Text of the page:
Miriam Carey killed in Capitol shooting

The suspect's car sits on the grass near a security gate on Capitol Hill. Photo: The Associated Press

WASHINGTON (WJLA) - Authorities shot and killed a woman, 34-year-old Miriam Carey of Connecticut, Thursday afternoon outside the U.S. Capitol after she attempted to drive her vehicle through a barricade, police tell ABC7.

According to a statement released by the MPD, at approximately 2:12 pm, a black Infiniti sedan with Connecticut tags struck a barrier and a Secret Service officer at a check point of the White House at 15th and E Street NW.

The vehicle then sped east on Pennsylvania Avenue NW, chased by Secret Service officials, then hit a police vehicle at Garfield Circle. Carey continued to flee.

The pursuit continued to 1st Street and Constitution Avenue NW, where an officer was injured in car collision and airlifted to a local hospital. MedStar confirmed on Thursday night at approximately 9:30 p.m. that the officer has been treated and released.

The vehicle finally crashed in the 100 block of Maryland Avenue NE.

There were multiple shots fired during the incident, which is still under investigation by the MPD. Carey reportedly died as a result of injuries sustained in the shooting.

A female, one-year-old baby was also in the vehicle, and was taken to a local hospital for observation. She has no injuries.

CNN reports that the FBI is executing a search warrant in Connecticut at Carey's home. And when asked about this incident perhaps being an accident on Carey’s part, D.C.’s Chief Lanier said:

"All the information we have now is this does not appear to be in any way an accident. This was a lengthy pursuit. There were multiple vehicles that were rammed. There were officers that were struck, and two security perimeters that were attempted to be breached. So it does not appear in any way that this was an accident."

Sen. Bob Casey, D-Pa., told reporters he was walking from the Capitol to the Senate Russell Office Building across the street when he noticed several police officers driving fast up Constitution Avenue on motorcycles.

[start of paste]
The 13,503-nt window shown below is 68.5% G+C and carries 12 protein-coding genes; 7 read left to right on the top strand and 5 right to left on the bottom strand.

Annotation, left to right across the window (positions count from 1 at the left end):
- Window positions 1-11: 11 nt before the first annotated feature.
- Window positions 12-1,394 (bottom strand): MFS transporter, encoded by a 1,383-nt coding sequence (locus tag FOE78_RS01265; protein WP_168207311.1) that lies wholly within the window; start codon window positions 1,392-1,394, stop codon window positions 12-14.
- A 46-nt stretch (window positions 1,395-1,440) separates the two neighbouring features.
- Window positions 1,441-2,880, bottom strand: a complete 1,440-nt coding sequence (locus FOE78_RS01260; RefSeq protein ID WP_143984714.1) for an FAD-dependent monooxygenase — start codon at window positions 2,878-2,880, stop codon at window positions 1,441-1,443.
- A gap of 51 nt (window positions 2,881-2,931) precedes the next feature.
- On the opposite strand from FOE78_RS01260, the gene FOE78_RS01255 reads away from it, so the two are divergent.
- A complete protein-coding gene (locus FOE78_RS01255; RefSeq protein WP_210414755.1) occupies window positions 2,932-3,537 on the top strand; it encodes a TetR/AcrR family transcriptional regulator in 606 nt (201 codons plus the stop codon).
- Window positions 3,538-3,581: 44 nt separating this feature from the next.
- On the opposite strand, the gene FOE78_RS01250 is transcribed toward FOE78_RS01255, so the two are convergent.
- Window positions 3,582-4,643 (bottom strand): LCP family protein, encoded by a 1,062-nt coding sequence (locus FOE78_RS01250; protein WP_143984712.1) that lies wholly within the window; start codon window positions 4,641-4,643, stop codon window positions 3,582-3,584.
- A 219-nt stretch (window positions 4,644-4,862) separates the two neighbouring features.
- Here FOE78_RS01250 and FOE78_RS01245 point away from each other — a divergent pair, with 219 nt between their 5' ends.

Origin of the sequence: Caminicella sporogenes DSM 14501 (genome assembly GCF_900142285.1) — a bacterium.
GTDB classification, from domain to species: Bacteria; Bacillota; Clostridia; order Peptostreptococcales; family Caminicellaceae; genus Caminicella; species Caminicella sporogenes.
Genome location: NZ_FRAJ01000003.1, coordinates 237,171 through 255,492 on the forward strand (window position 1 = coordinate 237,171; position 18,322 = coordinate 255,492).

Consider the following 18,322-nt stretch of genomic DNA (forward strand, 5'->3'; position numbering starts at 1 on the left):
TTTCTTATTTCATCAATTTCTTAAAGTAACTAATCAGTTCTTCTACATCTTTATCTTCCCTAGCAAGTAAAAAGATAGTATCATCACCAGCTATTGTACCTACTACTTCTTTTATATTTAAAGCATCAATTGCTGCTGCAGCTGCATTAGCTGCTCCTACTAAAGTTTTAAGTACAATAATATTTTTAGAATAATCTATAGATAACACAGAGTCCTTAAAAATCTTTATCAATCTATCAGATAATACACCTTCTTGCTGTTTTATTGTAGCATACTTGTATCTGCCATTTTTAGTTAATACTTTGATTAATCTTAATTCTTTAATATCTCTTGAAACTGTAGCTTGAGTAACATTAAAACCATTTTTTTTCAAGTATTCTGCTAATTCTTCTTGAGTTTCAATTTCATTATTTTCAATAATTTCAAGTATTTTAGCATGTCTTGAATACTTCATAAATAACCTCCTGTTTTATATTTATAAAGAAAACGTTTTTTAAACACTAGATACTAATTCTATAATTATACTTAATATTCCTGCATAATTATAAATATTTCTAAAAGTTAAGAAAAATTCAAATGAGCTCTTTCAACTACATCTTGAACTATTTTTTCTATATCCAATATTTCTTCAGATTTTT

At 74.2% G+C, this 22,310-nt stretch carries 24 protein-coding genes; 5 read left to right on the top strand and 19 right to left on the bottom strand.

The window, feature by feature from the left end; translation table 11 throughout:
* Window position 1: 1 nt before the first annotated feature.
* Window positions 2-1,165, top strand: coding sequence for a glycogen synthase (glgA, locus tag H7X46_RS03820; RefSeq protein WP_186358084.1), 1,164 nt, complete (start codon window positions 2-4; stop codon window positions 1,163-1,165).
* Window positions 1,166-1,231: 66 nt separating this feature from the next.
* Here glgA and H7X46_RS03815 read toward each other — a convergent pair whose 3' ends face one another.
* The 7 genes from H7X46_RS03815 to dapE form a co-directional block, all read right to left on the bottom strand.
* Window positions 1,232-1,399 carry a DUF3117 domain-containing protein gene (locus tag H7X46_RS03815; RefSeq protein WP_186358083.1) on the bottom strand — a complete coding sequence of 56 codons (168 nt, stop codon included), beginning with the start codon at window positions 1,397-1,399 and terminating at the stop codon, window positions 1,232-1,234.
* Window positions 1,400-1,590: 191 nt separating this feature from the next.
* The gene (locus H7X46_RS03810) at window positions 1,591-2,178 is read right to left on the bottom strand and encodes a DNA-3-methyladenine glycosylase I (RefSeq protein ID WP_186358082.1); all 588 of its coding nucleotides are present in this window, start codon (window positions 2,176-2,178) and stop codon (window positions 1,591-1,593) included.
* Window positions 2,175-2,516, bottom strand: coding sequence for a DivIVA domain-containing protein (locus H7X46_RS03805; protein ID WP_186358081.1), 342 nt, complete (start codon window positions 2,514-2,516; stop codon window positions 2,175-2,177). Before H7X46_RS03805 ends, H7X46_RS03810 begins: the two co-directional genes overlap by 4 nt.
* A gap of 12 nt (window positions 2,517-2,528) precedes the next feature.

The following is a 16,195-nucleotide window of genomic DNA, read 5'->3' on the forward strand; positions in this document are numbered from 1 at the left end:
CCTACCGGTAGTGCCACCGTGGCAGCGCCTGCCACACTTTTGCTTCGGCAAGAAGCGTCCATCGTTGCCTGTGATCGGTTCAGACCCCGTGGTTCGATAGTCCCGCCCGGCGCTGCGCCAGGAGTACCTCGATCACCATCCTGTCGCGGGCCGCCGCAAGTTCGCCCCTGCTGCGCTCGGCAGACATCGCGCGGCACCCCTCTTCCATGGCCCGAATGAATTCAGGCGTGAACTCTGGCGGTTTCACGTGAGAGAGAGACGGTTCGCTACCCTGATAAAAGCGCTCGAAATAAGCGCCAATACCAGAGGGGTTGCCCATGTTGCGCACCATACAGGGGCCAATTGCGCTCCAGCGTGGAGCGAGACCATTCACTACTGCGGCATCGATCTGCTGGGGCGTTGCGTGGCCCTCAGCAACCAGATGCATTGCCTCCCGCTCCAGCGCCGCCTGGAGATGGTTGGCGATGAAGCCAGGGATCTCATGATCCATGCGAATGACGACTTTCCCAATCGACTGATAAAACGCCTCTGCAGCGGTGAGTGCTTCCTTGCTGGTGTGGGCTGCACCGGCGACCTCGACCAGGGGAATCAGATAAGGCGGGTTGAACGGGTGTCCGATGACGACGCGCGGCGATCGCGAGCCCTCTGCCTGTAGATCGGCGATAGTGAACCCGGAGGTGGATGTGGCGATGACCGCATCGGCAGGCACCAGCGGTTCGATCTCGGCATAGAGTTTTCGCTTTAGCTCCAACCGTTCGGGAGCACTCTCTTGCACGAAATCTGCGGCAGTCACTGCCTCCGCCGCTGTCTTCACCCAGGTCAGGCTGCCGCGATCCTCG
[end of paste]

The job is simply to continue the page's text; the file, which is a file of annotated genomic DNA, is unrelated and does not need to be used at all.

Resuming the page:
"Within seconds of that," Casey said, "we heard three, four, five pops," which he assumed were gunshots. He said police ordered Casey and nearby tourists to crouch behind a car for protection.

In about two minutes, he said, the officers moved everyone into the Capitol.{ }

FBI agents rushed to the scene and Senate Sergeant at Arms Terrance Gainer said: "There are reports of injuries."

As a warning was sounded, the House abruptly went into recess and lawmakers left the chamber floor. The Senate also suspended business.

People standing outside the Supreme Court across the street from Congress were hurried into the court building by authorities.

After nearly an hour, police ended the lockdown.

The White House was quickly locked down after the incident at Capitol Hill and the stretch of Pennsylvania Avenue in front of the compound was closed to pedestrians. Secret Service said the procedures were precautionary.

As of 9:30 p.m. Thursday night, there will continue to be road closures due to an ongoing investigation of the incident by U.S. Capitol Police:

• Constitution Avenue between Louisiana Avenue, N.W. and Third Street, N.E.
• First Street between East Capitol Street, N.E. and Constitution Avenue, N.E.
• Second Street between East Capitol Street, N.E. and Constitution Avenue, N.E.
• First Street between Louisiana Avenue, N.W. and Pennsylvania, Avenue, N.W.

The Associated Press contributed to this story.